Currently, Zamora is also completing research and has published papers on childhood and literature, and is at the point of writing a book-length essay on this topic. His research for this project took him to the National Film Institute of Madrid (Filmoteca nacional de Madrid) in the summer of 2008. While there, he watched 3-4 movies a day in order to compare the idea of Spanish children in movies made during the Franco era – catholic, conservative, patriarchal – that reproduced the values of that regime with those of the post-Franco era, portrayed with all the ambiguities, the questioning and wonderment that children by their very nature display.

As for teaching at Glendon, Zamora likes the small classes which put professors in direct contact with students. “My Glendon students are highly motivated and go that extra mile in reading selected works and completing assignments”, he observes. “I am also impressed with their level of comprehension, not only of the Spanish language, but also the complex ideas presented in their readings. They make excellent comments and offer good insights.”  In fact, two of his 4th-year students were presenters at last fall’s Spanish conference on Image and Word in 21st-Century Spain, co-hosted by Zamora. Several others expressed their intention to pursue graduate studies, based on what they had learned in their Glendon courses.

Why study Spanish language and literature? “Because literature is much more than just a collection of stories”, comments Zamora. “In fact, literature reveals some of the most intimate aspects of a country and its society, culture, history and people.”  As for learning the Spanish language, “… it is the 3rd largest language group in the world and thus very useful in the global workplace. It is also the necessary key to fully access an extraordinary culture.”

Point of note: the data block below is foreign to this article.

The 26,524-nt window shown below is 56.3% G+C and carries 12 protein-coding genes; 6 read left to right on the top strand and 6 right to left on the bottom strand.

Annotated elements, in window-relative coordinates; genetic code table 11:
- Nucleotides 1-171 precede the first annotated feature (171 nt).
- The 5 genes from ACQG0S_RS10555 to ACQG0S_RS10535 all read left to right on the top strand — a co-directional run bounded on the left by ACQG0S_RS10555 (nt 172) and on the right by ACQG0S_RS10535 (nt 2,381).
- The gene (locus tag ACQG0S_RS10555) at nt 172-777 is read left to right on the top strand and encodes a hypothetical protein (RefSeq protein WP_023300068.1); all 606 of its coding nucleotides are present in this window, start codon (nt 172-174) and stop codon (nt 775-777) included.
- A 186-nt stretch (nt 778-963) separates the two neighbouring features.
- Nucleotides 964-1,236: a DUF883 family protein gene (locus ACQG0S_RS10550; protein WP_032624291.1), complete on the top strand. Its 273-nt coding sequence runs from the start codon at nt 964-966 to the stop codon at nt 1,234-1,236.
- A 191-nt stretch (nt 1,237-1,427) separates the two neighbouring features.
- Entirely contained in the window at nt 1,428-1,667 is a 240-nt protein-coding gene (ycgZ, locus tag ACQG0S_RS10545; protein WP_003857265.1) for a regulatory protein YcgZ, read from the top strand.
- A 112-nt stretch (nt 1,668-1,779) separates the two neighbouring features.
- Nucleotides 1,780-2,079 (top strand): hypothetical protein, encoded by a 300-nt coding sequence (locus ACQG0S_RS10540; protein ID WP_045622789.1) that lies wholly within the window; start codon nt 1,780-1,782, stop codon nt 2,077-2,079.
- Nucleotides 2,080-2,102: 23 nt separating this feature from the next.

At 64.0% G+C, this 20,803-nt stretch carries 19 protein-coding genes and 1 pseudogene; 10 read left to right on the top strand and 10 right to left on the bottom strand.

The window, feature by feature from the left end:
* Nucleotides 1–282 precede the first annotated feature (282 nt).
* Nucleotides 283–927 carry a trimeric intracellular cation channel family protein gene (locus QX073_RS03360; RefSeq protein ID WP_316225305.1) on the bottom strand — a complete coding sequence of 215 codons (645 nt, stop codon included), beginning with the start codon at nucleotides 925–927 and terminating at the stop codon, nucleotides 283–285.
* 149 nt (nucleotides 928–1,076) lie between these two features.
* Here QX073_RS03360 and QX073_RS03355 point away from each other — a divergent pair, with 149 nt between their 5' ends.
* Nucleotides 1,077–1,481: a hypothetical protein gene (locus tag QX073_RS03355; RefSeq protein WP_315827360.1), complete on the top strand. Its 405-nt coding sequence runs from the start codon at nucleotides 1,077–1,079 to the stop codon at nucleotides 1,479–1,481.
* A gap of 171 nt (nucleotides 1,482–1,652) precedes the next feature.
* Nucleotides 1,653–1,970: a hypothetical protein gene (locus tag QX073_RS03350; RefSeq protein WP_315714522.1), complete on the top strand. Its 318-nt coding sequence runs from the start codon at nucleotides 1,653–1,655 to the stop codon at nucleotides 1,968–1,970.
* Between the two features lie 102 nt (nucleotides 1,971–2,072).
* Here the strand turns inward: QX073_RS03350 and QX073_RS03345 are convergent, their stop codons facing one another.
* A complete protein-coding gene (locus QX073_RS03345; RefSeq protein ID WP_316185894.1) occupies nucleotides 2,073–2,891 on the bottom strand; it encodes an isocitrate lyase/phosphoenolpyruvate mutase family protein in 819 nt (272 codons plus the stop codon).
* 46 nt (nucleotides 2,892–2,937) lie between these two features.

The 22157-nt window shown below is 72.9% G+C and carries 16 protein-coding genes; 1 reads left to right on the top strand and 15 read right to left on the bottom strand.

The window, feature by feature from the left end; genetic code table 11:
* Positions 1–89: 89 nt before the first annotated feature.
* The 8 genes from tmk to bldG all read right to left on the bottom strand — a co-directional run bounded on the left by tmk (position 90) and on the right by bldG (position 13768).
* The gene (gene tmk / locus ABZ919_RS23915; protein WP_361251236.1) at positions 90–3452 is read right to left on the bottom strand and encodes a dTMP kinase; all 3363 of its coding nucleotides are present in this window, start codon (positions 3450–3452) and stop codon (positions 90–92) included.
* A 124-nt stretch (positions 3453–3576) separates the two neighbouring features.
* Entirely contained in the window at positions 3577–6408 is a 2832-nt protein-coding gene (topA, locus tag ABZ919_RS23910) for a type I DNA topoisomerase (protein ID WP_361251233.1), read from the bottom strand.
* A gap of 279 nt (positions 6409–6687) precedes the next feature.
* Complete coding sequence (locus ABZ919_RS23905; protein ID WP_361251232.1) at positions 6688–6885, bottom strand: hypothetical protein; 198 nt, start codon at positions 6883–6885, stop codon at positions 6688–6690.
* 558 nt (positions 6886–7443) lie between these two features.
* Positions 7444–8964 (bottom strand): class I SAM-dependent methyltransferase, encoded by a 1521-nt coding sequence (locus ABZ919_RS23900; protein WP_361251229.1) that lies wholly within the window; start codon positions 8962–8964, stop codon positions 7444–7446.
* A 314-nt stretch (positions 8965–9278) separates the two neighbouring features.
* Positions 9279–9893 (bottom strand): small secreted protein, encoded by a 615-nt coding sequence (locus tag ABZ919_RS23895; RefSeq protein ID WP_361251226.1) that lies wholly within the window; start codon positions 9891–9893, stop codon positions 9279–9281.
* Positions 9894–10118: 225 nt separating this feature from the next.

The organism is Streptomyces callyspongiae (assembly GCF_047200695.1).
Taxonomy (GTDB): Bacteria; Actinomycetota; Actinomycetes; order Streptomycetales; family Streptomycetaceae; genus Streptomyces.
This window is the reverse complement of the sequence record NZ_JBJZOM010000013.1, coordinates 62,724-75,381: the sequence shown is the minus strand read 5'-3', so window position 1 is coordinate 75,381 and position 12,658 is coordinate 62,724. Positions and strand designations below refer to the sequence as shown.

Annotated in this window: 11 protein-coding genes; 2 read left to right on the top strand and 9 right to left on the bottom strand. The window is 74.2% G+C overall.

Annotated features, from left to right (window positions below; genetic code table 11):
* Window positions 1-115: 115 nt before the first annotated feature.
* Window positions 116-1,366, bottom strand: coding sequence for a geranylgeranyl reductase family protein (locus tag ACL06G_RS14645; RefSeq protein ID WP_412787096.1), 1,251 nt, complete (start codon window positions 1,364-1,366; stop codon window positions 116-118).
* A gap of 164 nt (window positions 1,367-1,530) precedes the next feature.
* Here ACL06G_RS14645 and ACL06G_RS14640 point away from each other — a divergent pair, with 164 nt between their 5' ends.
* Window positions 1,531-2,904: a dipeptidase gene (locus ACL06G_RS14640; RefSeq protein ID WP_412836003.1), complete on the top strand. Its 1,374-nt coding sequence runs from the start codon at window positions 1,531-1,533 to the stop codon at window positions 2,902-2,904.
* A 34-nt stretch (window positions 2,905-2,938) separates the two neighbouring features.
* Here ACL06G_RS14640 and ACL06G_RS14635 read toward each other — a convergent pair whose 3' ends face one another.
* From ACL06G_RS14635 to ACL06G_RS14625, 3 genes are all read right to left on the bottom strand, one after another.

More about Alejandro Zamora

Alejandro Zamora holds a licenciatura in Hispanic Language and Literatures from the Universidad Nacional Autónoma de México (UNAM), and a PhD in comparative literature from the Université de Montréal. His scholarly interests are the modern novel and cinema as an insight into specific social and philosophical issues, as well as Francophone literature. He has taught courses on the Spanish and Latin-American novel at the University of Prince Edward Island; world literature at the Université de Montréal; and Latin-American literature at the UNAM, in Mexico. He has published several peer-reviewed articles and book chapters in international publications in Canada, the United States, Mexico, Cuba, France, Poland, Switzerland and Spain.

Alejandro Zamora has also worked as a journalist for Mexican newspapers. From 1996 to 2000, he wrote a weekly column entitled La ciudad y los libros (The City and Books), for which he received the Provincial Journalism Award of Michoacán (Premio Estatal de Periodismo). He has also published fiction and, in 1998, received the Jóvenes Creadores (Young Creators) award from the government of Mexico.

Article submitted by Glendon communications officer Marika Kemeny


Published on March 15, 2010